Since 18 of December 2019 uses Nucleus credentials. Visit our help pages for information on how to Register and Sign-in using Nucleus.
27-31 August 2018
IAEA, Vienna
Europe/Vienna timezone


Not scheduled
IAEA, Vienna

IAEA, Vienna

Oral Enhancing agricultural biodiversity through new mutation induction techniques


Prof. Fatemeh Maghuly (PBU, BOKU, Vienna)


Significant efforts toward the identification, characterization, screening and discovery of mutations in genes of interest have been made successfully in plants and animal by targeting induced local lesions in genomes (TILLING). The combination of induced mutagenesis with high throughput sequencing is a powerful tool for generating allelic series, introducing variation and enables gene function study by reverse genetic approaches in many crop species, especially in plants with a narrow genetic diversity like Jatropha curcas, a tropical biofuel crop. J. curcas is a semi-wild plant, and an economically important shrub as a useful source of biofuel or in soil reclamation, but it requires genetic improvement, to select the best genotypes for these purposes. A mutant population of J. curcas with similar genetic background was generated using three concentrations (0.4, 0.8 and 1.6%) of the chemical mutagen ethyl methanesulphonate (EMS) treated for 3 different durations (0.5, 1.5 and 3 h). 1800 EMS mutation lines (M1V6) was used to identify beneficial mutation in 97 genes related to oil composition, toxin production and stress response in J. curcas. Three-dimensional pooling strategy were used to generate 112- and 256- fold pooling, which were PCR-amplified. The equal amount of amplicon pools was used for library preparation and sequencing using Illumina MiSeq. Different software programs were used for data analyses. Among different software, CAMBa showed to be the reliable one to identify the mutation changes with lowest false discovery. This study shows that TILLING by sequencing is a high-throughput, fast and cost effect methods to identify allelic variations and gene functions in mutant populations, which control important traits.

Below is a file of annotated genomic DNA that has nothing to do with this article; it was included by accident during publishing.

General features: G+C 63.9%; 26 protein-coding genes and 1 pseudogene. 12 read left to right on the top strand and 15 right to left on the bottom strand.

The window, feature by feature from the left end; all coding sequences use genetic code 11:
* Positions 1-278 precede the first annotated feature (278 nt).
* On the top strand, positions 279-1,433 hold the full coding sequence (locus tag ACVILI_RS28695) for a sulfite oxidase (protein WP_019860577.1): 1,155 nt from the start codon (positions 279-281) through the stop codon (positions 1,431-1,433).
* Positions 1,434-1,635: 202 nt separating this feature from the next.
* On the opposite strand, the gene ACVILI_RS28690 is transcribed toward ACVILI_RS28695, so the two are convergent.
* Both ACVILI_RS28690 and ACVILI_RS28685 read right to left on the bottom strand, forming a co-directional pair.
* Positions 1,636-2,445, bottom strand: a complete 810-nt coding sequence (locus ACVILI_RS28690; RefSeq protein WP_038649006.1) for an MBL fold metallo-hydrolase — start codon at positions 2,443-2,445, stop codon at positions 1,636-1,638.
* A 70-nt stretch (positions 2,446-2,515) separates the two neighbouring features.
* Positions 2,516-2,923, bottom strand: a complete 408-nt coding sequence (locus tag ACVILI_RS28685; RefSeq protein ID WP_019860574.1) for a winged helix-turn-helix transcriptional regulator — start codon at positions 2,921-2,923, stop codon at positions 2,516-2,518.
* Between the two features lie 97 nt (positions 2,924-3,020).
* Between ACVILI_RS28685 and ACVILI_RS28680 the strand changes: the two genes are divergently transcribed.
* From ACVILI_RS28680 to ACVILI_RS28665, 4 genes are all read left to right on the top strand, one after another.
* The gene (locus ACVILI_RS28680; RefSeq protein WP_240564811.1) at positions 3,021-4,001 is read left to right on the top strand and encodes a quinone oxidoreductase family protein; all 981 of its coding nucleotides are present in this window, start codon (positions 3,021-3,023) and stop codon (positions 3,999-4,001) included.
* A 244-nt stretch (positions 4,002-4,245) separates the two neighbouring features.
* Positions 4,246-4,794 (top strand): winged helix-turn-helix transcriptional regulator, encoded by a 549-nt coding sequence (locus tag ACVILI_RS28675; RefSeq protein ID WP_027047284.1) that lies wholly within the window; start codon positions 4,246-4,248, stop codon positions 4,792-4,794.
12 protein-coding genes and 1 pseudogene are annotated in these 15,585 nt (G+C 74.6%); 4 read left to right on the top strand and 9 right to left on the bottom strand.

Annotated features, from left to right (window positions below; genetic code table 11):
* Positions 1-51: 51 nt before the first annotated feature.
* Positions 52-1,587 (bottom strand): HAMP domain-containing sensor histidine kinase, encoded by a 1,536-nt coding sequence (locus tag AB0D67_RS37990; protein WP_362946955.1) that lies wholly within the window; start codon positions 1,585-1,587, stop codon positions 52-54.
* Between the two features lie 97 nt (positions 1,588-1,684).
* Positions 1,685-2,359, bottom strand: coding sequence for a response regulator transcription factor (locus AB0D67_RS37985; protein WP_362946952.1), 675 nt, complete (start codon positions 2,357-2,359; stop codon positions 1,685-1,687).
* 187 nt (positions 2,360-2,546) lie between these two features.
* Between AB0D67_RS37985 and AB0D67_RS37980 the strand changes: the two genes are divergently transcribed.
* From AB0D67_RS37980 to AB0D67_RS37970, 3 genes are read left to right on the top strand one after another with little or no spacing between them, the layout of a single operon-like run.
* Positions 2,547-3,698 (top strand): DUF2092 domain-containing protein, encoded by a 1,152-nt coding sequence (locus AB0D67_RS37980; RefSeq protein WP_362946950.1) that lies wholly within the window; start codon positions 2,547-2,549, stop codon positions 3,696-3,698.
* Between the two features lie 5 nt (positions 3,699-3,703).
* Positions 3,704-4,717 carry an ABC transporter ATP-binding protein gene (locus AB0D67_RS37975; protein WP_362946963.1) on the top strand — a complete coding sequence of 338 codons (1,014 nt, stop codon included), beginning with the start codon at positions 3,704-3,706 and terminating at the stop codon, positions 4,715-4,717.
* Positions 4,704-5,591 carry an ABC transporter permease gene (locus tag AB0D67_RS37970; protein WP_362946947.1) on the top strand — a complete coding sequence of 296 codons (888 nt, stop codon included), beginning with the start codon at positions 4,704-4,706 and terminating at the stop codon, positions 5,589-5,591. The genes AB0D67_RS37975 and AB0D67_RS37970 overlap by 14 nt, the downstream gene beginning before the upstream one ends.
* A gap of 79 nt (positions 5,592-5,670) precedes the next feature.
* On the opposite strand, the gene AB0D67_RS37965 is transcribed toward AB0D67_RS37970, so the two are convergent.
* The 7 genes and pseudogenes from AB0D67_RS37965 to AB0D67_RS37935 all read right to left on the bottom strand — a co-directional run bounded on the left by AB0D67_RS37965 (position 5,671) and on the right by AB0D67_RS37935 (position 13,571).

Country or International Organization PBU, BOKU University, Austria

Primary author

Prof. Fatemeh Maghuly (PBU, BOKU, Vienna)


Dr Bradley Till (IAEA/FAO Laboratories, Seibersdorf) Dr Joana Jankowicz-Cieslak (IAEA/FAo Laboratories, Seibersdorf) Prof. Margit Laimer (PBU, DBT, BOKU) Dr Prateek Gupta (3Department of Plant Sciences, University of Hyderabad, India)

Presentation Materials

There are no materials yet.